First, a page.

MECO says its toxic releases have declined over the years

Maui Electric Co.’s power plants at Kahului and Maalaea sent nearly 250,000 pounds of sulfuric acid, in the form of mist, from smokestacks in 2012, according to a report on toxic chemical releases by the U.S. Environmental Protection Agency.

The report shows that, in 2012, 180,000 pounds of sulfuric acid came from MECO’s Kahului plant on Hobron Lane, and 69,000 pounds were emitted from the Maalaea plant on North Kihei Road.

MECO spokeswoman Kau’i Awai-Dickson said that the toxic substance is generated by fuel combustion and is in the exhaust from smokestacks.

However, Hawaii’s air quality ranks among the best in the nation, she said, and, “here on Maui, the Kahului and Maalaea power plant toxic release inventory releases have decreased year over year.”

In 2011, the Kahului power plant emitted 190,021 pounds of airborne sulfuric acid, and Maalaea had 94,299 pounds, Awai-Dickson said.

She said that while fluctuations in MECO’s toxic releases occur based on demand and the sulfur content in the fuel, Maui Electric has increased its clean energy activities, including more rooftop solar power and wind power generation with the addition of Kaheawa and Auwahi wind farms. As of the end of 2012, almost 21 percent of Maui Electric’s sales came from renewable energy sources, she said.

The Maui Electric facilities are among 37 Hawaii facilities that reported a total of 2.7 million pounds of toxic chemical releases during 2012. Hawaii’s total reported on-site and off-site releases increased when compared with 2011 data.

Highlights of data from 2012 in Hawaii show that since 2011:

* Air releases increased 2 percent.

* Water releases increased 6 percent.

* On-site land releases increased 46 percent.

* Underground injection releases increased 21 percent.

* Total off-site transfers have decreased 9 percent

For detailed Hawaii information, see the state fact sheet at

The top five releasing facilities are Hawaiian Electric’s Kahe power plant, Joint Base Pearl Harbor-Hickam Hawaii, the Chevron petroleum refinery, AES Hawaii Inc. (a coal-fired power plant) and HECO’s Waiau power plant – all on Oahu.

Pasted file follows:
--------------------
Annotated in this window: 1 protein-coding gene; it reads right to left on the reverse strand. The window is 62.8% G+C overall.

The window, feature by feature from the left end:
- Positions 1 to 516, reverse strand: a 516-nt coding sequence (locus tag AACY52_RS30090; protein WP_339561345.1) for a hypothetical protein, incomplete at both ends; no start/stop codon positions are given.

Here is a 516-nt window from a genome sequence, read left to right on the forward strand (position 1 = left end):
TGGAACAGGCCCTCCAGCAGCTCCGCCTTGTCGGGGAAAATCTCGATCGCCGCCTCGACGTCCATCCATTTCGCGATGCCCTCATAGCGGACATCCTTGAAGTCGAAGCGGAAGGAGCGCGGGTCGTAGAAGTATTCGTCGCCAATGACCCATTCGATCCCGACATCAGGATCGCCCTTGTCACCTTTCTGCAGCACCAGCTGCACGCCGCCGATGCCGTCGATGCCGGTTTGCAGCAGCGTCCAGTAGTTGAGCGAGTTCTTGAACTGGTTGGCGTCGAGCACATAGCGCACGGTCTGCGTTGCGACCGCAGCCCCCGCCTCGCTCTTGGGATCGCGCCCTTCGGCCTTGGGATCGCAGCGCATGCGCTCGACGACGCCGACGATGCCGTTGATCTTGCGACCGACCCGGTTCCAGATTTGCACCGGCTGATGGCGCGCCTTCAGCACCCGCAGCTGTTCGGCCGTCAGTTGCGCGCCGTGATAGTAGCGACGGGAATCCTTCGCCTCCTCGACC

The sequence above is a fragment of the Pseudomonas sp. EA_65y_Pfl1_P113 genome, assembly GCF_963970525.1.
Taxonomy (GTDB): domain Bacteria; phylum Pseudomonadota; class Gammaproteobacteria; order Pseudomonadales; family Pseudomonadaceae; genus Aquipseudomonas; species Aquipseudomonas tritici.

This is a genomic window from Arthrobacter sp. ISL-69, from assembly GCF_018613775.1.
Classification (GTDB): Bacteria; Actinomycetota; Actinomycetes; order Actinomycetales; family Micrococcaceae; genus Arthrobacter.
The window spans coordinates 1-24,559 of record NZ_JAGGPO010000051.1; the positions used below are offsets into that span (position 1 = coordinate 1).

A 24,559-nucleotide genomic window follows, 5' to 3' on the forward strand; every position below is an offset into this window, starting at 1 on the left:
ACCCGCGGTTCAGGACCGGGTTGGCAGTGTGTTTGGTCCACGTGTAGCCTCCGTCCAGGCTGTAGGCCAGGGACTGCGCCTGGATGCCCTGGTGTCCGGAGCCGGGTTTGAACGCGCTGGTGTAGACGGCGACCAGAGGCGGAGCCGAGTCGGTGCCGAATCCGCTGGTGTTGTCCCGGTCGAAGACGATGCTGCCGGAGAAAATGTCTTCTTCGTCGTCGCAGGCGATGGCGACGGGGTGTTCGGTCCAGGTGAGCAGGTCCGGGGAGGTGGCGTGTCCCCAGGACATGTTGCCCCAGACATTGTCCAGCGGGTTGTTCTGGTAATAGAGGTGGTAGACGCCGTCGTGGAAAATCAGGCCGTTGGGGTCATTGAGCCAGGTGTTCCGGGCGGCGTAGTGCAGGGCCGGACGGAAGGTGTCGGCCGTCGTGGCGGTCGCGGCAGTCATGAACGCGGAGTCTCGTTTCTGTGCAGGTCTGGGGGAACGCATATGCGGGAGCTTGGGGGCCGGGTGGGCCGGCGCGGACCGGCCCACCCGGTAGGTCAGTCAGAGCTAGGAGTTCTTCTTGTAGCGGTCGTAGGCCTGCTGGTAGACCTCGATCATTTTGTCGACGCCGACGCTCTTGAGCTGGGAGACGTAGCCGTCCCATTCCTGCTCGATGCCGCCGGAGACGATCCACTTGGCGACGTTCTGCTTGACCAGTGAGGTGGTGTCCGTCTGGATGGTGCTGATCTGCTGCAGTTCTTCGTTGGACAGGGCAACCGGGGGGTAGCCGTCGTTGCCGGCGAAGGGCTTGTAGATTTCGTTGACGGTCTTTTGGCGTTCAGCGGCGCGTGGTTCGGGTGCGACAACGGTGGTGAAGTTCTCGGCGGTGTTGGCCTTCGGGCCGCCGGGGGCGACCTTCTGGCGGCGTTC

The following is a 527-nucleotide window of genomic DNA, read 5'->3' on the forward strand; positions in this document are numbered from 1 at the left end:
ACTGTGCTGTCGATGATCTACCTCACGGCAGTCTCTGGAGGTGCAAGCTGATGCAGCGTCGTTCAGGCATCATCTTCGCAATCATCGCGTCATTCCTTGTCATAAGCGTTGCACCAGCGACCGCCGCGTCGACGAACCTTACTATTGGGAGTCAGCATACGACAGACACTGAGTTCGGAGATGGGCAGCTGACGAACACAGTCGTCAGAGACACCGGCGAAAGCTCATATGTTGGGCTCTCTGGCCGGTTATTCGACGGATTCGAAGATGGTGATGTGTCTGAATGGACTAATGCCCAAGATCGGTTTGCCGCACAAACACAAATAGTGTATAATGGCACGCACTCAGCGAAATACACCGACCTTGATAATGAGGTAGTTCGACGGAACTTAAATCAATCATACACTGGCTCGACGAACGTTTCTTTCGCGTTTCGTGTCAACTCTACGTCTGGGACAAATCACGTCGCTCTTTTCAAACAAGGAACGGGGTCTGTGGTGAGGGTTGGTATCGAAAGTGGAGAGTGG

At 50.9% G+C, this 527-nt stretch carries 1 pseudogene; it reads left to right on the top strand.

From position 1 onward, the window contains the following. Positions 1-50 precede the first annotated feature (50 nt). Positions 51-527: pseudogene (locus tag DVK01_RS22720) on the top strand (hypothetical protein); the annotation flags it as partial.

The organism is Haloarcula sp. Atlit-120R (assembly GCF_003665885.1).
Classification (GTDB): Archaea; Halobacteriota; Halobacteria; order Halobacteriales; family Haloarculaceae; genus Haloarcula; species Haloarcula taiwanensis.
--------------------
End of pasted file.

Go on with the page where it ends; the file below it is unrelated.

Nationally, total releases of toxic chemicals decreased 12 percent from 2011-12, the EPA said in its toxics release inventory report this week.

“Our yearly analysis of chemicals being used by industry helps residents understand which chemicals are used in their neighborhoods,” said Jared Blumenfeld, EPA’s regional administrator for the Pacific Southwest. “This year, we have enhanced our fact sheet system to aid in getting toxics release inventory information about specific locations.”

The annual report provides people with critical information about their communities, the EPA said. The agency collects data on certain toxic chemical releases to the air, water and land, as well as information on waste management and pollution prevention activities by facilities across the country.

“Maui Electric takes its responsibility to the environment seriously and has annually submitted its toxics release inventory emissions to the Environmental Protection Agency since reporting year 1994,” Awai-Dickson said. The inventory list “lets the public know about the amounts and locations of chemicals used or produced in their communities. It is a list of amounts of chemicals used. It is not a list about the risk from chemicals.”

Awai-Dickson said that Hawaii is among the states with the lowest amounts of toxics release inventory emissions, ranking near the bottom of 56 states and territories reporting to the EPA.

* Brian Perry can be reached at